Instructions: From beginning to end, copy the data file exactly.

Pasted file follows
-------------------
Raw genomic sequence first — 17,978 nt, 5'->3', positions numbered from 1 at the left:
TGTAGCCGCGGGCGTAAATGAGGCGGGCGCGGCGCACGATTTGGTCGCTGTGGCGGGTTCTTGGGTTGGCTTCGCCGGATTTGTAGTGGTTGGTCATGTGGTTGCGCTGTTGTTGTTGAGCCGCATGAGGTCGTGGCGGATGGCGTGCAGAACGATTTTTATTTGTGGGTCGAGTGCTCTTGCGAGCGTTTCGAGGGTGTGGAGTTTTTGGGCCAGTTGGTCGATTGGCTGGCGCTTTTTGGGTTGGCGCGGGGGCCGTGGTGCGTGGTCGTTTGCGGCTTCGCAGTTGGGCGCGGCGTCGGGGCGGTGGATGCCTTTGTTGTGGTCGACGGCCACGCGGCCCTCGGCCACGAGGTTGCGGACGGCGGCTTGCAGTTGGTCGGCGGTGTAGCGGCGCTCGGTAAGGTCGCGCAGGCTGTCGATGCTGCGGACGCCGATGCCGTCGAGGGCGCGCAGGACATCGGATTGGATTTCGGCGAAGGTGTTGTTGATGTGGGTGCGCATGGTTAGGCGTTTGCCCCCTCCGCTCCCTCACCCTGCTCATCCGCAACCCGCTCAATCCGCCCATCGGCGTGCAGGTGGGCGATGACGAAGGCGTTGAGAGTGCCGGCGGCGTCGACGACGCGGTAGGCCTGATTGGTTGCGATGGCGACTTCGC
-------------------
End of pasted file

Raw genomic sequence first — 17,978 nt, 5'->3', positions numbered from 1 at the left:
TGTAGCCGCGGGCGTAAATGAGGCGGGCGCGGCGCACGATTTGGTCGCTGTGGCGGGTTCTTGGGTTGGCTTCGCCGGATTTGTAGTGGTTGGTCATGTGGTTGCGCTGTTGTTGTTGAGCCGCATGAGGTCGTGGCGGATGGCGTGCAGAACGATTTTTATTTGTGGGTCGAGTGCTCTTGCGAGCGTTTCGAGGGTGTGGAGTTTTTGGGCCAGTTGGTCGATTGGCTGGCGCTTTTTGGGTTGGCGCGGGGGCCGTGGTGCGTGGTCGTTTGCGGCTTCGCAGTTGGGCGCGGCGTCGGGGCGGTGGATGCCTTTGTTGTGGTCGACGGCCACGCGGCCCTCGGCCACGAGGTTGCGGACGGCGGCTTGCAGTTGGTCGGCGGTGTAGCGGCGCTCGGTAAGGTCGCGCAGGCTGTCGATGCTGCGGACGCCGATGCCGTCGAGGGCGCGCAGGACATCGGATTGGATTTCGGCGAAGGTGTTGTTGATGTGGGTGCGCATGGTTAGGCGTTTGCCCCCTCCGCTCCCTCACCCTGCTCATCCGCAACCCGCTCAATCCGCCCATCGGCGTGCAGGTGGGCGATGACGAAGGCGTTGAGAGTGCCGGCGGCGTCGACGACGCGGTAGGCCTGATTGGTTGCGATGGCGACTTCGC